Karen State is also the home to one of the longest running civil wars in the world, now the subject of a fragile ceasefire.
Since 1962, Myanmar’s military regimes have attempted to crush all ethnic demands for autonomy and human rights, fueling decades of civil war.
In a bid to woo Western governments and investors, peace talks were launched by ex-President Thein Sein, a retired military general. However the meandering peace process, which started in 2012, never got far beyond fragile ceasefire agreements.
Ceasefires with Shan and Karen armed forces have been undermined by Burmese army offensives, sometimes linked to the deployment of troops to secure dam-sites.
The KNLA (the Karen rebel army) have confirmed their readiness to stop any attempt at dam construction by China’s Sinohydro and their partner from Thailand, the Egat Thai Electricity Commission.
Zipporah Sein, vice president of the Karen National Union, told The Diplomat: “If they use force to build a dam in our territory, it will create conflict and it will surely disrupt the current peace building process. KNU has a policy that until we reach the political settlement, mega projects like the Hatgyi dam, and all other mega projects will not be permitted.”
The Karen anti-dam movement, backed by the fifth brigade of the KNLA, is trying to convert the conflict over dams into a bold formula for peace and environmental cooperation with the NLD government.
Much may depend on whether the new government will respect the capacity of the Karen people to administer a “Peace Park” protecting rare and endangered wildlife species as part of Karen campaign for autonomy within a federal system.
“If our way of life and environmental knowledge is recognized and supported, we can continue to protect biodiversity here. We are very organized,” said Saw Blaw Htoo, a biodiversity specialist with Kesan who proudly showed his photos of endangered wild cattle and leopards taken by his camera traps in the designated “Peace Park” wildlife sanctuary.
While many in the predominantly Burmese NLD may question the qualifications and expertise of an ethnic group in running an unofficial wildlife park, some international conservationists are impressed with what the Karen people have already achieved.
Jeff Rutherhood, a Thailand-based environmental consultant, commented, “Many national parks run by governments in the region fail to protect wildlife, because locals don’t have a role in protecting wildlife. In Mutraw District of Karen State, a system of community-supported protected areas with patrols by rangers against poaching is already in place.”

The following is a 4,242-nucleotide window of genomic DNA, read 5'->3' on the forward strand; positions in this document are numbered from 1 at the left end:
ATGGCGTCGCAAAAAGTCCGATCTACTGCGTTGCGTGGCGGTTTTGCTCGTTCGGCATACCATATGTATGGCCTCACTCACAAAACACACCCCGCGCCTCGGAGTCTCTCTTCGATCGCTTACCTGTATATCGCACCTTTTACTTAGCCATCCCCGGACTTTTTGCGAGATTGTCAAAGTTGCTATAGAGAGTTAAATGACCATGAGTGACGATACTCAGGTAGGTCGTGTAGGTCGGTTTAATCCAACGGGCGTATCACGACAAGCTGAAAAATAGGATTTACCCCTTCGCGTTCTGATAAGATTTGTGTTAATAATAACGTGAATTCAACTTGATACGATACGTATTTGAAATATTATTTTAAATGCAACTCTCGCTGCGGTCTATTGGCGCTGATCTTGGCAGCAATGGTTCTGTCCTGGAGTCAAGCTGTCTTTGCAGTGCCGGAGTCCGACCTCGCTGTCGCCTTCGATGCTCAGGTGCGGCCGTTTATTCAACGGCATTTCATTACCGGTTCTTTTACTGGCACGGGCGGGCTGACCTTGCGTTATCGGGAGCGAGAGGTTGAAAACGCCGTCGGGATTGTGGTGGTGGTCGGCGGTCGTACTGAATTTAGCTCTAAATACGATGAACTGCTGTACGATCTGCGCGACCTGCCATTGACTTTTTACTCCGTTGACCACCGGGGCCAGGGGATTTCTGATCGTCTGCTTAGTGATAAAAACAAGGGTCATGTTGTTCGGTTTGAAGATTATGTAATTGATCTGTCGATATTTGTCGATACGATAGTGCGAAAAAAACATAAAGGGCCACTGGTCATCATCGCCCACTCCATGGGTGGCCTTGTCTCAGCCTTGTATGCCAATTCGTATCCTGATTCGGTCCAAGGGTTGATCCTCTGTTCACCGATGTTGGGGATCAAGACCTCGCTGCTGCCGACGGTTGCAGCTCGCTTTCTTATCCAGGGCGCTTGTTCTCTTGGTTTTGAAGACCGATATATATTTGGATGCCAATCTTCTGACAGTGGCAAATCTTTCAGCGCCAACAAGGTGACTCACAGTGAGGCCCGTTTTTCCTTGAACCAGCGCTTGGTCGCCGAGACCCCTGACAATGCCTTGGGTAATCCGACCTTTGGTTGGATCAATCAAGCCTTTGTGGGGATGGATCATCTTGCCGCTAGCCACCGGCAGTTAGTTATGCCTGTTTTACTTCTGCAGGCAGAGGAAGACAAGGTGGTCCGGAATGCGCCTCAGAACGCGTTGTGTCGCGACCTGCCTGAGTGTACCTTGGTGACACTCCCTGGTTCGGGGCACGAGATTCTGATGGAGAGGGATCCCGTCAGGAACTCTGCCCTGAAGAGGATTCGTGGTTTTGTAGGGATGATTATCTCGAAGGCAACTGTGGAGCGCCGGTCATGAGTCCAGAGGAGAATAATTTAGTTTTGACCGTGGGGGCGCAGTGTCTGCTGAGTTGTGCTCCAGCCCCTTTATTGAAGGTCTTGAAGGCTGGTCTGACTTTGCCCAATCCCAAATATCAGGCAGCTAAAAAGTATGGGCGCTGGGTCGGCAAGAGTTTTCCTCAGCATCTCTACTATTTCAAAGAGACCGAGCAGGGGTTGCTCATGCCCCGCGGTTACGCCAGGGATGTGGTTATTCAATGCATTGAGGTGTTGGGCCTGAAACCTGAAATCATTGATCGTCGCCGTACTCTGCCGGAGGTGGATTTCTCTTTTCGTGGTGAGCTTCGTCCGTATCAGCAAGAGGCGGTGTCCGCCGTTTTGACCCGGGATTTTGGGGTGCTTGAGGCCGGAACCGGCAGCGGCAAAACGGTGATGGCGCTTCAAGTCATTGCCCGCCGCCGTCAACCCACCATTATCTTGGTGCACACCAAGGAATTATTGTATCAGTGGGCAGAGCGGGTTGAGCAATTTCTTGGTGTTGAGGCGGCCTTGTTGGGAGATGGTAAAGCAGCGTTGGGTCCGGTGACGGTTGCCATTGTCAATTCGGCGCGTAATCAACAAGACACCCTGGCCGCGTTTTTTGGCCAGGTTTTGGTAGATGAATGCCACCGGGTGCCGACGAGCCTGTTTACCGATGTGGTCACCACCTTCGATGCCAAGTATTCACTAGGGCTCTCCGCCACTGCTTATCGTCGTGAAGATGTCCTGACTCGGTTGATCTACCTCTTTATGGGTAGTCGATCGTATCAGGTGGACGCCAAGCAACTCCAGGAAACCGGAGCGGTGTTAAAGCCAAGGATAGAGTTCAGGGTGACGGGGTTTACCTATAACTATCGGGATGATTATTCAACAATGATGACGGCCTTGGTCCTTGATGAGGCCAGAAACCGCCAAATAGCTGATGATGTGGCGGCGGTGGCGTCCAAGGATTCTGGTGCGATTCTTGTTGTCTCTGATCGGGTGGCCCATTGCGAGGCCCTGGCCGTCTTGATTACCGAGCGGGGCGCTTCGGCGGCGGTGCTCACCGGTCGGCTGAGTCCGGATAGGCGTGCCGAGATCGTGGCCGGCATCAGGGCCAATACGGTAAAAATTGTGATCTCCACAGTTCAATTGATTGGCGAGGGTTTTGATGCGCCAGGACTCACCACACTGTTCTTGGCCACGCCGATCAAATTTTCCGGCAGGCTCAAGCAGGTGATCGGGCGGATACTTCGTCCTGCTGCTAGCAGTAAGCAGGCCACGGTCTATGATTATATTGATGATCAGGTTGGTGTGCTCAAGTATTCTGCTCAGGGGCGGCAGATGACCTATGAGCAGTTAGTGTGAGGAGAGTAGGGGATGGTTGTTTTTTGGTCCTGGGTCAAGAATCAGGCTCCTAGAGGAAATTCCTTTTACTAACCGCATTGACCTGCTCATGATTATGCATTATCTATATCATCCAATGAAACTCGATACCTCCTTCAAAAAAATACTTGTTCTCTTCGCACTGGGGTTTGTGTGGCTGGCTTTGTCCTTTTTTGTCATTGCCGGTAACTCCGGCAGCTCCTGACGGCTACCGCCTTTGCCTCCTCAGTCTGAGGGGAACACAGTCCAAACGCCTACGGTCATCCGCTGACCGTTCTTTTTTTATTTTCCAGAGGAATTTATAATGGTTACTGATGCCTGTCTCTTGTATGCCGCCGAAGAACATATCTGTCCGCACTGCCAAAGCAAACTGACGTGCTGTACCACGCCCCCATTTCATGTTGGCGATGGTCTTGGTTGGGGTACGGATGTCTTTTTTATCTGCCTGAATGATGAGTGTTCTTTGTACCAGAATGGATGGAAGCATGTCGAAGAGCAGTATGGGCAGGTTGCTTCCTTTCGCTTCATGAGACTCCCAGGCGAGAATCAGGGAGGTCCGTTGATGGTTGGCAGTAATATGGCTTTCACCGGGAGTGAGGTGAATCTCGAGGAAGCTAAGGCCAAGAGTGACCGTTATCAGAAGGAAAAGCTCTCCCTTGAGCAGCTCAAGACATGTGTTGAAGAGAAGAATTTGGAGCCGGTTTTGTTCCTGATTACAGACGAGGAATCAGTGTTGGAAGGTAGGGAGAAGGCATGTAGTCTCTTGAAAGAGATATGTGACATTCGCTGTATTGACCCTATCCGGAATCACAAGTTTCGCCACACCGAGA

Given the proliferation of poachers and illegal wild-life trafficking all over the region, including Myanmar, some international NGOs are positive about the Karen project.
Dr. Christy Williams, the World Wildlife Fund (WWF) country manager for Myanmar, told The Diplomat, “We very much welcome the efforts of the Karen Forest Department under KNU to protect the wildlife in areas under their control. It is certainly a positive sign. Species such as tigers are extremely dependent on protection and we are glad to hear about the organized effort to protect them.”
Saw Blaw Htoo, points out the benefits of having local authorities’ full support for the park., “In Thailand, if a ranger wants to stop poachers, who will help them? Here if our rangers are outnumbered by armed poachers, we can have two dozen Karen soldiers there in time to help. Our Karen soldiers believe that wildlife protection is part of their job.”
Environmentalists hope the Salween Peace Park will become part of the peace process. “It would be a big win for conservation” says WWF’s Dr Mitchell, “if wildlife conservation protection is part of the larger peace agreement between the Government of Myanmar and the Karens.”
No dams in China — so what next for Myanmar?
The shift in Chinese policy on the Nu river has become even more firmly against dams with the appointment of new Yunnan Provincial Secretary Li Jiheng, who wants to set up a national park to stimulate the region’s budding eco-tourism industry, according to a report in the National Geographic.
“The Nu River will become a world-level tourism destination in 5 to 10 years,” Li said on China National Radio, according to reports by state media. “It will succeed, even surpass the Grand Canyon in the United States.”
A civil society lobby wants the Myanmar government to match the cessation of dams on the upper Salween in Yunnan province. Paul Sein Twa concluded, “If China does not build dams, Burma also should not build any. They should work together. This river should flow freely starting from the river’s source to its mouth”
China has already decided the risks were too high to go ahead with these dams. If Myanmar follows suit, then the dream of trans-boundary Chinese- Myanmar cooperation could become a win-win reality, which would keep the river undammed and at the same time promote eco-tourism and wildlife conservation.
Tom Fawthrop is a freelance journalist and film-maker based in Southeast Asia His film “Mega-dams on the Salween” was recently broadcast on DVB TV station.